Boiling the frog: thermal adaptation in mountain tropical frogs

Pol Pintanel Costa

Global warming is seriously threatening amphibians. One of the main causes is the direct effect of the increase in average and extreme  temperatures, in addition to the indirect consequences that entail the  destruction and fragmentation of their terrestrial and aquatic  habitats. On the other hand, we have very little information of the  traits associated with thermal physiology, especially in tropical  species that constitute more than 85% of amphibian species. A thorough  knowledge of the features associated with tolerance and thermal  sensitivity, that define the fundamental thermal niche of these species, and the description of the climatic features both micro and  macroclimatic of their habitats, are essential to predict the  responses of amphibians to address climate change consequences on  amphibian communities.
We have analysed the interspecific variation in thermal tolerance  limits (CTmax, CTmin and thermal breath) and thermal performance  curves (optimum temperature (Top), thermal breadth (B80)) of an amphibian community along an altitudinal gradient in Ecuador. This  allowed us to estimate the vulnerability to suffer acute and chronic  thermal stress based on the temperatures measured at the micro  (dataloggers) and macroenvironmental level (WorldClim) in different  species of tadpoles (75) and adults of the genus Pristimantis (20),  collected from lowlands either from the Pacific coast and the Amazon  basin to the Andean highlands (5m – 4200 m).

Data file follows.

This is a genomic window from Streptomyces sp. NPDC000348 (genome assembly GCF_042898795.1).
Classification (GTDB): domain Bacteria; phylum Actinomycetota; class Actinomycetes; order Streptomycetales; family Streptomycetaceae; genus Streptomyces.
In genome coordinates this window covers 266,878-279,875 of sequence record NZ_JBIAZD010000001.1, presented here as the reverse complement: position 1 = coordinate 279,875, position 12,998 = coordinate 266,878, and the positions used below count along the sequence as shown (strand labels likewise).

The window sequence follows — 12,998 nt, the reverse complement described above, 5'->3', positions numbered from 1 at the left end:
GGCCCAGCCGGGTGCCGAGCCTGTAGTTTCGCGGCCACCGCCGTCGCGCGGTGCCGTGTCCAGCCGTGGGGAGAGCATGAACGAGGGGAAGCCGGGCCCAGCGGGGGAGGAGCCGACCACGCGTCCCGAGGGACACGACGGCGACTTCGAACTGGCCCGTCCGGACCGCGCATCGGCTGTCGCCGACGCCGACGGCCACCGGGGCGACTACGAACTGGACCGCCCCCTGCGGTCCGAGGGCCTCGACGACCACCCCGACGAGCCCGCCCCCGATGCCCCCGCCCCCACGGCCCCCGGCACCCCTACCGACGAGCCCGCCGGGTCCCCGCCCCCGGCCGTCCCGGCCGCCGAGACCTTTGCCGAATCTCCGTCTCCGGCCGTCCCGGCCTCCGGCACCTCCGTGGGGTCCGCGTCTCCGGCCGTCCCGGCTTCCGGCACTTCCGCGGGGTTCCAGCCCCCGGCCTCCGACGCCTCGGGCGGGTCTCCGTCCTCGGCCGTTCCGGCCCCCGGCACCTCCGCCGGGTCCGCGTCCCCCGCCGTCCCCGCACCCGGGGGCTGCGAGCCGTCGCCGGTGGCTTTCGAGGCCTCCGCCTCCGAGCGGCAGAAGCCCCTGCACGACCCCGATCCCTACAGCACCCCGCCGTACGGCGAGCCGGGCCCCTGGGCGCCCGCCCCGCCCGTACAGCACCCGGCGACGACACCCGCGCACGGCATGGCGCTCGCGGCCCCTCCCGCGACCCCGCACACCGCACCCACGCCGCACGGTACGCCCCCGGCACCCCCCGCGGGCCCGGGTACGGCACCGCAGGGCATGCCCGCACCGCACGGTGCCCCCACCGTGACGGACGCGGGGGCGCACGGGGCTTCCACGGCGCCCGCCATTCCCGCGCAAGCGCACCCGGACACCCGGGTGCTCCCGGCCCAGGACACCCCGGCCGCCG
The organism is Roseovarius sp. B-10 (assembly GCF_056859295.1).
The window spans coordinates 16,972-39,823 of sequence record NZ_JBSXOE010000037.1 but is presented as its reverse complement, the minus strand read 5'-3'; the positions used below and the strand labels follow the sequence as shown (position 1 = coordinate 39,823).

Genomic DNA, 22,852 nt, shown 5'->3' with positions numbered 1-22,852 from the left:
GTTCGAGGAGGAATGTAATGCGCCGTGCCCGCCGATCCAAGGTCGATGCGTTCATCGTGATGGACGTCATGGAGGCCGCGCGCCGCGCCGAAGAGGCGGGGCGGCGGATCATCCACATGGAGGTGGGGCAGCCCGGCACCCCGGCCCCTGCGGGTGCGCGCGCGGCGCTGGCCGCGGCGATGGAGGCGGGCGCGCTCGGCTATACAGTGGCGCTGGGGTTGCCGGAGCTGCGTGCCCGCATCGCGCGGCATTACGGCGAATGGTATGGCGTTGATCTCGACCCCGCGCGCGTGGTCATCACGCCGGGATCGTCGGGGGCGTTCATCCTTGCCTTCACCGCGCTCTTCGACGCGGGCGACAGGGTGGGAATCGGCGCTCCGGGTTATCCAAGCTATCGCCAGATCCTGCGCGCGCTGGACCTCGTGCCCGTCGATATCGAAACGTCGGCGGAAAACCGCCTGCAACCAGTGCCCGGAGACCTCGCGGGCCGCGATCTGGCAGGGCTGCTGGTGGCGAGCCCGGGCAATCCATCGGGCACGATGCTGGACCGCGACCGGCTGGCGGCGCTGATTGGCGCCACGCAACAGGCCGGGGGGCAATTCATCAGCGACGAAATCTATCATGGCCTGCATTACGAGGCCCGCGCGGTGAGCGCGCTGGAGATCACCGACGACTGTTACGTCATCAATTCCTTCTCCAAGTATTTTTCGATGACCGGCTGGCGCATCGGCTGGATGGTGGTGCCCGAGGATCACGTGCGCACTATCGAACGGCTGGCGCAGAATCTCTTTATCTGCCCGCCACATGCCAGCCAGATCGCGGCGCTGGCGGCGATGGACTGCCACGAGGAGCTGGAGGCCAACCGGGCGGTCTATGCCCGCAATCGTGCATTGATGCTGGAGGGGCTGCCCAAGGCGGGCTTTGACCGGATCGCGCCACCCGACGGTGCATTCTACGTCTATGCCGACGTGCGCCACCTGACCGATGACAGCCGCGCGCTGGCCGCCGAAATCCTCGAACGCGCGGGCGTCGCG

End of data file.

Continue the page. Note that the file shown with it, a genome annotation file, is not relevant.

We found a decrease in the thermal limits along the altitudinal  gradient, being greater the decline in cold tolerance values. This  asymmetric reduction of the thermal limits determined that high  elevation species have greater thermal ranges. In addition, we found  that species of open or deforested biomes, which are exposed to a  higher level of climate variability, have greater thermal tolerance  ranges. We also tested the hypothesis of climate variability in  altitude, which predicts that increased thermal tolerance range in ectotherms correlates with a wider distribution on altitude. Finally,  our results suggest that lowland species are more vulnerable to heat  stress which could determine in the worse cases an increased risk of  extinction due to global warming.